losses.append(epoch_loss)

Let me know if this helps. It’s based on the solution the suggestion made by ptrblck in this post.

1 Like

Yes that’s it, thank you a lot for your fast reply

HI Ptrblck,

Sorry, I am trying to show different histograms on one figures by seaborn.

One time I use (sns.displot(), and another time I use sns.histplot().
The problem is that the order of the histograms has change and it shouldn’t happen. I used these command, the hue is same. every thing is same I just replace sns.displot() with sns.histplot()

ax = sns.displot(Data, x=‘Minimum intensity value’,hue=‘method’,bw_adjust=.1,kind=“kde”,fill=False)
ax=sns.histplot(Data, x=‘Minimum intensity value’,hue=‘method’,bins=np.linspace(0,1,200),stat=“density”,multiple=“stack”,common_norm=“False”)

I try different bins in sns.histplot, but the order of the histogram are not sames in two figures.
I appreciate your comment.

This question is very seaborn-specific and I would recommend to ask in their discussion board or any support channel.

1 Like

@ptrblck I wonder how to properly plot the training and validation curves wrt iterations (not epochs) as they do in, e.g., ResNet paper on ImageNet.

In case of loss wrt epochs, it is clear, as you described, you just average over the whole dataset for both train/val sets, but for error wrt iterations it is less obvious to me.

To get the validation error/loss, I guess they freeze the model time-to-time (for a given number of training iterations ~5K) then they evaluate error on the whole val set (an epoch of the val set). Is that correct?

But how to get the training error they plot wrt iterations? Do they compute a running error on the last train iterations (how many?) ? Do they reset training running error at some point? Do they fix the weights and compute error on the whole train set as for the val set (I guess not because the training curve is much less smooth than the val one) ?

More general question: when we do not want to work “per epochs”, but “per iterations” (when the dataset is very large for example), what are good practices to report train/val loss/error?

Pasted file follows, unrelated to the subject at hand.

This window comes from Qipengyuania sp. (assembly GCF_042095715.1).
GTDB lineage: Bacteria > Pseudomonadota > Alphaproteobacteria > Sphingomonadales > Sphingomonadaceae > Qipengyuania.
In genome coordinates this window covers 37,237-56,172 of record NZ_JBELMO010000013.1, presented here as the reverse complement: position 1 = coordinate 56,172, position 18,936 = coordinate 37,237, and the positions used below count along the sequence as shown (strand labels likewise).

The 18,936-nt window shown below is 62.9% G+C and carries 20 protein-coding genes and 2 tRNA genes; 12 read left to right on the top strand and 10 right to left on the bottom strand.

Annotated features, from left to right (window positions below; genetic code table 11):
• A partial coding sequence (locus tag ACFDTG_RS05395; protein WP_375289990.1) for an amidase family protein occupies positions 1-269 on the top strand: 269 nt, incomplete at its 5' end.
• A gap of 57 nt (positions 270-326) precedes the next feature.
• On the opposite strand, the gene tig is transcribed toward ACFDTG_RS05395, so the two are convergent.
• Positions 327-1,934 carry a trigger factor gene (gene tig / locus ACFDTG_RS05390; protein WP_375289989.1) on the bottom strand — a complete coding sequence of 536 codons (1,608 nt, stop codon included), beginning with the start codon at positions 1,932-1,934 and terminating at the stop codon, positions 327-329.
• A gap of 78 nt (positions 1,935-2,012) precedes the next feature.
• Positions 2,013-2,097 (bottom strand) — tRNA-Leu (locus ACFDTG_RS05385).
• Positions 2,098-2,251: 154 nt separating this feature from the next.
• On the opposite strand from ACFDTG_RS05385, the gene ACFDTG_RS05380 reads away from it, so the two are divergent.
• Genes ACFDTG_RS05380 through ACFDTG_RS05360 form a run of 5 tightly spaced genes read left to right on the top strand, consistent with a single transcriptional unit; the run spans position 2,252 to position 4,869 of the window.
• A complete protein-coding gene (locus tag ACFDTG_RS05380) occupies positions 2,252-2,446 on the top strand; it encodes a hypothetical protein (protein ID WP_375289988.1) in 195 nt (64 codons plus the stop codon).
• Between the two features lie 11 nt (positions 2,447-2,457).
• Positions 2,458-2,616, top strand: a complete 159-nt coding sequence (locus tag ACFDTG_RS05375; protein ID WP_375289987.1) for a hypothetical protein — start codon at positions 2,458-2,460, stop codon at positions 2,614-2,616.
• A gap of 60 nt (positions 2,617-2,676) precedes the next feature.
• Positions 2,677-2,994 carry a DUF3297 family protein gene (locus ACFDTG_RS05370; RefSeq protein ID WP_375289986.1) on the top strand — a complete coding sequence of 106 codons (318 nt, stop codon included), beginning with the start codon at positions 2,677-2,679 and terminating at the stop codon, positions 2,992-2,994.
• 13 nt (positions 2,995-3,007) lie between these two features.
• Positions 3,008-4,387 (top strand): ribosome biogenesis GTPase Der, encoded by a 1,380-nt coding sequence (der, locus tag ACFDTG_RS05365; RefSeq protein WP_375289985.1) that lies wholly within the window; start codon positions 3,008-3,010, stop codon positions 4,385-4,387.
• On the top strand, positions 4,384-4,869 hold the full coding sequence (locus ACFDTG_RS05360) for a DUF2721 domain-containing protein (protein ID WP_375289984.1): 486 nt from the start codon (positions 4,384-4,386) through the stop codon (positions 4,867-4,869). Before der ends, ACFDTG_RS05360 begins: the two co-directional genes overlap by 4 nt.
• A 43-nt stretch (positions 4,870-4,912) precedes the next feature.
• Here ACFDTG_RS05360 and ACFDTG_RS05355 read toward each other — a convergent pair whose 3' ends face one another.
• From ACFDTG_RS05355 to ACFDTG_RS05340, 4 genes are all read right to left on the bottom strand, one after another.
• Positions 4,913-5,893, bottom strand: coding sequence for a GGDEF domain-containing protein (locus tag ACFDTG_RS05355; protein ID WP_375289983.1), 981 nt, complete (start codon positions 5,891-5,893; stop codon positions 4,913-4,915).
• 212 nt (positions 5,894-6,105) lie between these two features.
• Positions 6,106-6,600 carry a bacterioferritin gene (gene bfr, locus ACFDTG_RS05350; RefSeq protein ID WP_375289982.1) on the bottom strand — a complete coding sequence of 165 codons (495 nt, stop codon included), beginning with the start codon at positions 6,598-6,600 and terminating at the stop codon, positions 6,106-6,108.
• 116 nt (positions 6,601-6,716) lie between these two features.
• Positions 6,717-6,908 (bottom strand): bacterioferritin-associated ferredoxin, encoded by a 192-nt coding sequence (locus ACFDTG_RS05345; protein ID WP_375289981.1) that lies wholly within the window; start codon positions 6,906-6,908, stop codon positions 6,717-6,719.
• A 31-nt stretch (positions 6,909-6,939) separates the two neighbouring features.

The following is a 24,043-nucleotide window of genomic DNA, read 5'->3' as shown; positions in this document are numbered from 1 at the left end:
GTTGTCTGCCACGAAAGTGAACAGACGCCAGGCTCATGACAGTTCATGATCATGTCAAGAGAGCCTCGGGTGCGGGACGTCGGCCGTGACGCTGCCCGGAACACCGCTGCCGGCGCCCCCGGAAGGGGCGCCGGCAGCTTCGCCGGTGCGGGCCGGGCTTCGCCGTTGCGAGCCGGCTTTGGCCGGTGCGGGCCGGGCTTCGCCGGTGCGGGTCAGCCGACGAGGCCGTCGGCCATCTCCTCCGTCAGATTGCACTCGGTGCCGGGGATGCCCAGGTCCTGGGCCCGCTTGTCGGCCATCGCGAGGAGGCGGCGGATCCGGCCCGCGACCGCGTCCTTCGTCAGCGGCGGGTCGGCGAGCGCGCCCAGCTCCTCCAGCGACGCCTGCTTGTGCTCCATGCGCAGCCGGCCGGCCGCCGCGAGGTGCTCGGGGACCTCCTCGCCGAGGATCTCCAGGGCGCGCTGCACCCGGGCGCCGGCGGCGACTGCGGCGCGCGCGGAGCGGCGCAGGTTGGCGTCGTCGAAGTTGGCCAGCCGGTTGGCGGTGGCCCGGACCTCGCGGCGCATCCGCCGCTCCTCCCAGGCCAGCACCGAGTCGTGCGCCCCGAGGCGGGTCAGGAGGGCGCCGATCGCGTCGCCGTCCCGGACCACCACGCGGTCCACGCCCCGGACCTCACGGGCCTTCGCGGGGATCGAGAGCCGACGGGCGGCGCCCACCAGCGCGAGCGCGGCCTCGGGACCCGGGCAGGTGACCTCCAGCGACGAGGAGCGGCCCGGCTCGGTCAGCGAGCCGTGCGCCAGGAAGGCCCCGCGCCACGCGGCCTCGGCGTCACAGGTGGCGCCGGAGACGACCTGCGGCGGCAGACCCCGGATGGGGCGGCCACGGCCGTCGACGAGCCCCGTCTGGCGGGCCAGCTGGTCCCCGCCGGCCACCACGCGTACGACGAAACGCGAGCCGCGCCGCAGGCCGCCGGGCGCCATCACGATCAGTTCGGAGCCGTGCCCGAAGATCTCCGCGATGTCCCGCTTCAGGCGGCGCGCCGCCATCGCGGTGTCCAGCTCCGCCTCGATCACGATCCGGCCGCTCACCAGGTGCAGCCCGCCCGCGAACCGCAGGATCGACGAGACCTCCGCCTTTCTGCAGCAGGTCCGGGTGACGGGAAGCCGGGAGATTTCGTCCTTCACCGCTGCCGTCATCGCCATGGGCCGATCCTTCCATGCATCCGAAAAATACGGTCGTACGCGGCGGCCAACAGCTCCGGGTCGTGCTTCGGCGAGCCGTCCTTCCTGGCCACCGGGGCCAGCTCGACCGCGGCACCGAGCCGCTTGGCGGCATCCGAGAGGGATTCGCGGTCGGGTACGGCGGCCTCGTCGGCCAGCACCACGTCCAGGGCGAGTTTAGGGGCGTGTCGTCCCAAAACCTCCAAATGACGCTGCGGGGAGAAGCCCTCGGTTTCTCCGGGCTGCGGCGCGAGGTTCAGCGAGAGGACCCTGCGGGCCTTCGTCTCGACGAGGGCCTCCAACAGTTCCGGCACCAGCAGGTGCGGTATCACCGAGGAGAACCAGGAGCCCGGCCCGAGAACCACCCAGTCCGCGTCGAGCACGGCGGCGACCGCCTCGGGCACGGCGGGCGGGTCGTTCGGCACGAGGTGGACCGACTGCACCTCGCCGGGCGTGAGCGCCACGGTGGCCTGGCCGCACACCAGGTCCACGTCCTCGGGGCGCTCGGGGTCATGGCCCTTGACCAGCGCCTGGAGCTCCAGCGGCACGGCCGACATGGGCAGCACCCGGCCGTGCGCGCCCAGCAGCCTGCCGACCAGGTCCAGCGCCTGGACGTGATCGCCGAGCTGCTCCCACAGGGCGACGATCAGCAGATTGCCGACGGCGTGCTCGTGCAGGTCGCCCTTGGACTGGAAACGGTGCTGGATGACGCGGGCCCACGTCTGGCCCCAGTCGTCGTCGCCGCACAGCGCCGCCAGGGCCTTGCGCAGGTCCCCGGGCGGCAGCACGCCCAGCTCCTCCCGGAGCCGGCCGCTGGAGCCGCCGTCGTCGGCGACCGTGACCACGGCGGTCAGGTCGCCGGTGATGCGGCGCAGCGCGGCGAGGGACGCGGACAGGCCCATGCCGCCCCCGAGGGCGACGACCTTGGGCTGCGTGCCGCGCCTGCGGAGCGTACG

Thank you @ptrblck for all you very good answers you provide every times on this forum!

That might be the case, but I would hope the actual research paper would describe their approach (or maybe you could find a repository with their implementation?).

The definite answer would come from the authors, but I would guess the current (mean) batch loss is used to create the training loss curves.

Actually I was not able to find answers in the paper/code that is why I was asking for good practices/general practices when we work wrt iterations and not epochs :slight_smile:

Sorry for the out of date question but I came across this answer because I have a similar issue and wanted to ask, why do you multiply the loss with the image size ?

If I have 3 epochs and 12942 steps per epoch, can I not do the following in my training loop ?

total_losses = []
for epoch_i in range(0, epochs):
    losses = []
    for step, batch in enumerate(train_dataloader):

        b_input_ids = batch[0].to(device)
        b_labels = batch[0].to(device)
        b_masks = batch[1].to(device)

        model.zero_grad()        

        outputs = model(b_input_ids, labels=b_labels, attention_mask=b_masks, token_type_ids=None)

        loss = outputs[0]  

        batch_loss = loss.item()
        losses.append(batch_loss)
  total_losses.append(losses)

And so fill the total_losses array with 3 sub-arrays with each having the epoch losses ?

I assume you are referring to this post where the loss of the current batch is multiplied with the batch size and later divided by the number of images (i.e. the length of the dataset).
Your calculation accumulates the batch loss and divides by the number of batches afterwards (i.e. the length of the DataLoader). If not all batches contain the same number of samples your calculation would add a small error to the mean epoch loss while my approach would not run into this issue.
This would be the case if the number of samples are not divisible by the batch size without a remainder and if drop_last is set to False (the default) in the DataLoader.

1 Like